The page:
Part of the appeal of receiving home health care is that so many experts in different fields are able to come together to offer assistance, sometimes at a critical time in someone’s life.
That’s one of the goals that Accredited Home Care offers its clients. Whether a client only needs these services for a few months or for a longer duration, they’ll have the same focus on quality from employees with different skills and educational backgrounds.
For instance, the organization has a variety of nurses on staff with different credentials and experience working with clients. We have people who have been in this profession for years and others who are newer but still have received plenty of training to get here.
We also have medical aides who haven’t received a lot of formal training in nursing techniques but they’re happy to help clients with anything they need, including errands, light housekeeping, and mobility assistance.
We can also offer access to a group of therapists who can help offer supplementary care beyond what the nurses and aides can offer. This includes massage therapists who can help relieve aching and sore muscles, help relax people, and promote better sleep. Their visits can be scheduled so they can work optimally with a client’s routine or other events in their life – a massage might feel great after a doctor visit or a chemo treatment. Or if a client is house-bound, a massage can also feel great anytime.
Accredited Home Care also has access to skilled physical therapists who work with clients to rebuild or strengthen muscles that may have been deteriorated over time or damaged due to medical conditions or age. The therapists help with usage, flexibility, strength, and more during their visits. They can offer ‘homework’ in the form of additional exercises patients can do at home in between visits. This can help reinforce what they’ve already learned and also provide even more assistance with pain management.
Medical social workers are available, who are happy to talk to clients and their families about their concerns and discuss some of the financial implications of what they might be going through. They also can give a good perspective on some of the social and emotional concerns.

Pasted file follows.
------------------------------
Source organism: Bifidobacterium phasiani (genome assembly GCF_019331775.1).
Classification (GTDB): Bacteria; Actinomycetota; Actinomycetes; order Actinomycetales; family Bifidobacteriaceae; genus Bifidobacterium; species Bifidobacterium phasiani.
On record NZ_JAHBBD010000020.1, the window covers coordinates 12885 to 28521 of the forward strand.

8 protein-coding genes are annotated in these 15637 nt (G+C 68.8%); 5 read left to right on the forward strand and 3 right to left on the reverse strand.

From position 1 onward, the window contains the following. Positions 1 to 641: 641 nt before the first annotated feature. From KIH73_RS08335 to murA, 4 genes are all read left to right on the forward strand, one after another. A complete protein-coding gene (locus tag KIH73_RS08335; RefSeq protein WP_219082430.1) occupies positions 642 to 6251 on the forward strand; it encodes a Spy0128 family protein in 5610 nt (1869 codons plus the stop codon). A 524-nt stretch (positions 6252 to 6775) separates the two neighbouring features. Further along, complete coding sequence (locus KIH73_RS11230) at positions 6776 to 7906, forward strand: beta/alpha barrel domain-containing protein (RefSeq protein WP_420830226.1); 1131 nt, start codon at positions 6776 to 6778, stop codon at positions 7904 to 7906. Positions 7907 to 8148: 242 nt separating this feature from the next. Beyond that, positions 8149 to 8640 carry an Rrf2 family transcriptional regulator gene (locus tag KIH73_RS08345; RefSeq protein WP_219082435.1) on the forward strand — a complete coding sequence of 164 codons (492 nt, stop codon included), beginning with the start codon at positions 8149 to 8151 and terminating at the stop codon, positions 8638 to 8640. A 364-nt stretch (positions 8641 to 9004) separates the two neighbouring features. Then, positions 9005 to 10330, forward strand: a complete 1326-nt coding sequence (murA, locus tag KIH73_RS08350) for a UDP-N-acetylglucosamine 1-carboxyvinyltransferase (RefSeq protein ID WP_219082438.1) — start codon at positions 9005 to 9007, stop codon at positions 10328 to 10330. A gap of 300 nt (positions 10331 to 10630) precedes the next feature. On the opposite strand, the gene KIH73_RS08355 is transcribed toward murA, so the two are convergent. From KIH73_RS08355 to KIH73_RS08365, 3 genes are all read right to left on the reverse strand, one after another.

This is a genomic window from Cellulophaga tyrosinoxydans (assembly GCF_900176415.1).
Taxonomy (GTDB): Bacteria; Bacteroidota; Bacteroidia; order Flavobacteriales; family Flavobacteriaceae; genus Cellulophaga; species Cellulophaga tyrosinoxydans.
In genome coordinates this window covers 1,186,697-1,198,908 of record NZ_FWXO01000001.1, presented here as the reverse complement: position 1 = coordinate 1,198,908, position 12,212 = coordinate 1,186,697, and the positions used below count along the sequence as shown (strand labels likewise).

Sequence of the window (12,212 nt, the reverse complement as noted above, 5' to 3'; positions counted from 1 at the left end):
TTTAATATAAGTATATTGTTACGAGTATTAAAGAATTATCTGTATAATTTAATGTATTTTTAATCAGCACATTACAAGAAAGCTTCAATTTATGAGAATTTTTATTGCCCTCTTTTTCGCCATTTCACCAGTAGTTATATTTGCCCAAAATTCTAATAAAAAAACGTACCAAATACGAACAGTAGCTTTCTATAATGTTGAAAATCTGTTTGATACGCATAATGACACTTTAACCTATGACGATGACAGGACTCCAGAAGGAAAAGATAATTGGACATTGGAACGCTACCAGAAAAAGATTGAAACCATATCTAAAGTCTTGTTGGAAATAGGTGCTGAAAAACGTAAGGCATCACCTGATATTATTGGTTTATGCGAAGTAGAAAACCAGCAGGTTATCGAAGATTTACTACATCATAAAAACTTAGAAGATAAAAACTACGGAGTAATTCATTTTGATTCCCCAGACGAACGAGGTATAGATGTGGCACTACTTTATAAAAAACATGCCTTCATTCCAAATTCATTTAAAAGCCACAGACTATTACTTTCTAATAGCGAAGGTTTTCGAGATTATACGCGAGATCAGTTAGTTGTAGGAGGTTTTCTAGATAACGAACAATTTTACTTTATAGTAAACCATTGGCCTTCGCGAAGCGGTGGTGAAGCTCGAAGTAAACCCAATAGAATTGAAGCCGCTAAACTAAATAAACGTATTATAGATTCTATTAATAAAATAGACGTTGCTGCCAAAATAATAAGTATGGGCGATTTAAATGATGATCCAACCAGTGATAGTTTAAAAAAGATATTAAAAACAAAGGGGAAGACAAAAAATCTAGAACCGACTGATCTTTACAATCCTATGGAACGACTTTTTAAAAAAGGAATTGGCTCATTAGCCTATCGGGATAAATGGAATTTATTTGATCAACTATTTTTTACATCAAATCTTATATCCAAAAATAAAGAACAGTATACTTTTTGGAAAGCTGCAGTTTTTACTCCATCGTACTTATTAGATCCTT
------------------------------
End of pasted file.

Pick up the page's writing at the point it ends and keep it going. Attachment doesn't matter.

Speech therapists can be available to help people who may have lost their ability to speak. They can also help with speech and language disorders or swallowing problems.
One of the more interesting and useful positions available to our clients is that of an occupational therapist.
The duties of this type of therapy include helping clients learn various tasks so they can live independently.
While the position sounds like it should be geared to teaching people the right skills so they can get back to work, that isn’t always the case.
Basically, an occupational therapist can teach all sorts of skills to help others adapt and make sure they have the right tools to live on their own safely and securely and not need to have a full-time caregiver or relocate to a location that offers higher levels of care.
For instance, an occupational therapist can teach a client tasks such as:
- Getting in and out of bed by themselves
- Grooming/hygiene, such as shaving or teeth brushing
- Changing clothes at the start or end of the day
- Walking with a cane or walker
- Cooking a meal
A client may have once learned some of these skills but lost them due to medical conditions or other life changes. Or they may never have learned them all.
Occupational therapists can also offer inspections of a client’s home to identify points that are less safe and suggest ways to make them safer and easier to get around.
For instance, they may see area rugs and suggest that they should be moved since they are likely to cause someone to lose their balance with a cane or walker. They can also look in different rooms for possible hazards.
Kitchens, for instance, have sharp corners and appliances that can hurt someone if they fall into them. Clients also could risk burning themselves or causing a fire if they’re unfamiliar with controls of the stove or oven.
The bathrooms also could be hazardous, with hard surfaces that can also become slippery when wet. An occupational therapist may offer recommendations such as adding handles to make it easier to get in and out of the shower or a shower seat.
They could also change their toilet so someone doesn’t have to bend as far if they have mobility challenges.
There are plenty of resources online to learn more about the importance of occupational therapists. The American Occupational Therapy Association or AOTA is a good source to learn about educational opportunities, including conferences, publications, and general advice about the industry.
It also shares info about OT Month, which technically takes place in April at the association’s annual conference, but can be celebrated all year. It’s a time to promote the profession and encourage others to learn more about it or if they can benefit from this therapy.